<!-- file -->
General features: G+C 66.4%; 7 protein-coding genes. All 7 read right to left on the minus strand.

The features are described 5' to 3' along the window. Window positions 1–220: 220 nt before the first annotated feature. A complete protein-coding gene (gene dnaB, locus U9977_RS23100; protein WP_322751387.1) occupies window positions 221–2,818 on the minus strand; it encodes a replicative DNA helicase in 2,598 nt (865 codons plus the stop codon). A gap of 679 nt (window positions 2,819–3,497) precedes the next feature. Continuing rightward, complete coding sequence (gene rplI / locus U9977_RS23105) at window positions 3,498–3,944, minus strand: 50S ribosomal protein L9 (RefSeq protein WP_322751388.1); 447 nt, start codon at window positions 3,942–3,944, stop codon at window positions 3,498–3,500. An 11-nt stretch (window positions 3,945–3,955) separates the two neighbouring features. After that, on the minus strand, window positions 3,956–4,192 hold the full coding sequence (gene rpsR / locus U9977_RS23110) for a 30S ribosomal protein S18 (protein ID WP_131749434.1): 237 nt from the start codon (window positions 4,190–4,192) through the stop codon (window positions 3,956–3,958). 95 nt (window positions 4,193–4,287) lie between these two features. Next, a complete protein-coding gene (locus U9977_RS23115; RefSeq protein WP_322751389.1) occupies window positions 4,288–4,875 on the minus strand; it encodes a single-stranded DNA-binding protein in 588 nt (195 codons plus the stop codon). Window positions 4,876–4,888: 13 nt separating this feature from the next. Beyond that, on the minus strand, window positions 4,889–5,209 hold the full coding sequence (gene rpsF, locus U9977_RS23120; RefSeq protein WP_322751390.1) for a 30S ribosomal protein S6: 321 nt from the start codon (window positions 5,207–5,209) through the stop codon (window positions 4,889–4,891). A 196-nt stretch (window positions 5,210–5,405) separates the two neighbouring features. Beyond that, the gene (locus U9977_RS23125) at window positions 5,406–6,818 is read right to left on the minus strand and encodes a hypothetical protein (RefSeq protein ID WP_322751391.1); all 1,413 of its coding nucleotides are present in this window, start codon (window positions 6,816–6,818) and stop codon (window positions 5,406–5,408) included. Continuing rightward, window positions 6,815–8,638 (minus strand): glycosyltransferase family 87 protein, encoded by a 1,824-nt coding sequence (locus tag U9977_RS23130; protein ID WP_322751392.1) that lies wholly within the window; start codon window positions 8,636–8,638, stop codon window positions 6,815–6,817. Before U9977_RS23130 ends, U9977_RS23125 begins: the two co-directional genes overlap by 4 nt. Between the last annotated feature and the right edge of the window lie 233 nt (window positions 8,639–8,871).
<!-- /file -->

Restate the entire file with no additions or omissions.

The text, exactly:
General features: G+C 66.4%; 7 protein-coding genes. All 7 read right to left on the minus strand.

The features are described 5' to 3' along the window. Window positions 1–220: 220 nt before the first annotated feature. A complete protein-coding gene (gene dnaB, locus U9977_RS23100; protein WP_322751387.1) occupies window positions 221–2,818 on the minus strand; it encodes a replicative DNA helicase in 2,598 nt (865 codons plus the stop codon). A gap of 679 nt (window positions 2,819–3,497) precedes the next feature. Continuing rightward, complete coding sequence (gene rplI / locus U9977_RS23105) at window positions 3,498–3,944, minus strand: 50S ribosomal protein L9 (RefSeq protein WP_322751388.1); 447 nt, start codon at window positions 3,942–3,944, stop codon at window positions 3,498–3,500. An 11-nt stretch (window positions 3,945–3,955) separates the two neighbouring features. After that, on the minus strand, window positions 3,956–4,192 hold the full coding sequence (gene rpsR / locus U9977_RS23110) for a 30S ribosomal protein S18 (protein ID WP_131749434.1): 237 nt from the start codon (window positions 4,190–4,192) through the stop codon (window positions 3,956–3,958). 95 nt (window positions 4,193–4,287) lie between these two features. Next, a complete protein-coding gene (locus U9977_RS23115; RefSeq protein WP_322751389.1) occupies window positions 4,288–4,875 on the minus strand; it encodes a single-stranded DNA-binding protein in 588 nt (195 codons plus the stop codon). Window positions 4,876–4,888: 13 nt separating this feature from the next. Beyond that, on the minus strand, window positions 4,889–5,209 hold the full coding sequence (gene rpsF, locus U9977_RS23120; RefSeq protein WP_322751390.1) for a 30S ribosomal protein S6: 321 nt from the start codon (window positions 5,207–5,209) through the stop codon (window positions 4,889–4,891). A 196-nt stretch (window positions 5,210–5,405) separates the two neighbouring features. Beyond that, the gene (locus U9977_RS23125) at window positions 5,406–6,818 is read right to left on the minus strand and encodes a hypothetical protein (RefSeq protein ID WP_322751391.1); all 1,413 of its coding nucleotides are present in this window, start codon (window positions 6,816–6,818) and stop codon (window positions 5,406–5,408) included. Continuing rightward, window positions 6,815–8,638 (minus strand): glycosyltransferase family 87 protein, encoded by a 1,824-nt coding sequence (locus tag U9977_RS23130; protein ID WP_322751392.1) that lies wholly within the window; start codon window positions 8,636–8,638, stop codon window positions 6,815–6,817. Before U9977_RS23130 ends, U9977_RS23125 begins: the two co-directional genes overlap by 4 nt. Between the last annotated feature and the right edge of the window lie 233 nt (window positions 8,639–8,871).